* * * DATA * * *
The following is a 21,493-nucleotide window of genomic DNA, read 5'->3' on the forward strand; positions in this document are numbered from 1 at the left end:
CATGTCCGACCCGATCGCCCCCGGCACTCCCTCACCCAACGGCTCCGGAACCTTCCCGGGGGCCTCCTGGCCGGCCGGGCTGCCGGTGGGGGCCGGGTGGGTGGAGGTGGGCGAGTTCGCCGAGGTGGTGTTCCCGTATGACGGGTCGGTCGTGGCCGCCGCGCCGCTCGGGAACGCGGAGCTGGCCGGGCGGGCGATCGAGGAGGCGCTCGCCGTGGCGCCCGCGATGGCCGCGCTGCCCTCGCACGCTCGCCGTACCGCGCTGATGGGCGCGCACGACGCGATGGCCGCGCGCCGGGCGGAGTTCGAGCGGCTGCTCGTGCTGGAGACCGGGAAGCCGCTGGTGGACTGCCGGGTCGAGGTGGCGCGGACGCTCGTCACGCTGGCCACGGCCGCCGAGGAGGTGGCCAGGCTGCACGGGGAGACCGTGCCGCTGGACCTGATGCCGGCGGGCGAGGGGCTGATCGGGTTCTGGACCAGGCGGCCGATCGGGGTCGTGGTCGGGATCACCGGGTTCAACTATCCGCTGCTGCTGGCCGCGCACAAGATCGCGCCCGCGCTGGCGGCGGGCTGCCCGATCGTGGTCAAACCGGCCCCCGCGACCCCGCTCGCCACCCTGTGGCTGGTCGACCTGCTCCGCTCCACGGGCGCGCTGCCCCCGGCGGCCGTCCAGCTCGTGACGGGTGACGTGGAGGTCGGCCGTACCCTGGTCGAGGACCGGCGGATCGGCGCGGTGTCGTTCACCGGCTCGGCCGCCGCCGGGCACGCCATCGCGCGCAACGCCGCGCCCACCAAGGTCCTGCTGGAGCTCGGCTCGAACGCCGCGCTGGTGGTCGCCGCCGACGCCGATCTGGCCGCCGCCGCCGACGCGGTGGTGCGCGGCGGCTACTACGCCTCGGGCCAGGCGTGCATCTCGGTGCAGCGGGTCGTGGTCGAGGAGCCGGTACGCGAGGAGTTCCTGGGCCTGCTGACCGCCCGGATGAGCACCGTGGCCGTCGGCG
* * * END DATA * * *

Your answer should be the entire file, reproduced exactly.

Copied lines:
The following is a 21,493-nucleotide window of genomic DNA, read 5'->3' on the forward strand; positions in this document are numbered from 1 at the left end:
CATGTCCGACCCGATCGCCCCCGGCACTCCCTCACCCAACGGCTCCGGAACCTTCCCGGGGGCCTCCTGGCCGGCCGGGCTGCCGGTGGGGGCCGGGTGGGTGGAGGTGGGCGAGTTCGCCGAGGTGGTGTTCCCGTATGACGGGTCGGTCGTGGCCGCCGCGCCGCTCGGGAACGCGGAGCTGGCCGGGCGGGCGATCGAGGAGGCGCTCGCCGTGGCGCCCGCGATGGCCGCGCTGCCCTCGCACGCTCGCCGTACCGCGCTGATGGGCGCGCACGACGCGATGGCCGCGCGCCGGGCGGAGTTCGAGCGGCTGCTCGTGCTGGAGACCGGGAAGCCGCTGGTGGACTGCCGGGTCGAGGTGGCGCGGACGCTCGTCACGCTGGCCACGGCCGCCGAGGAGGTGGCCAGGCTGCACGGGGAGACCGTGCCGCTGGACCTGATGCCGGCGGGCGAGGGGCTGATCGGGTTCTGGACCAGGCGGCCGATCGGGGTCGTGGTCGGGATCACCGGGTTCAACTATCCGCTGCTGCTGGCCGCGCACAAGATCGCGCCCGCGCTGGCGGCGGGCTGCCCGATCGTGGTCAAACCGGCCCCCGCGACCCCGCTCGCCACCCTGTGGCTGGTCGACCTGCTCCGCTCCACGGGCGCGCTGCCCCCGGCGGCCGTCCAGCTCGTGACGGGTGACGTGGAGGTCGGCCGTACCCTGGTCGAGGACCGGCGGATCGGCGCGGTGTCGTTCACCGGCTCGGCCGCCGCCGGGCACGCCATCGCGCGCAACGCCGCGCCCACCAAGGTCCTGCTGGAGCTCGGCTCGAACGCCGCGCTGGTGGTCGCCGCCGACGCCGATCTGGCCGCCGCCGCCGACGCGGTGGTGCGCGGCGGCTACTACGCCTCGGGCCAGGCGTGCATCTCGGTGCAGCGGGTCGTGGTCGAGGAGCCGGTACGCGAGGAGTTCCTGGGCCTGCTGACCGCCCGGATGAGCACCGTGGCCGTCGGCG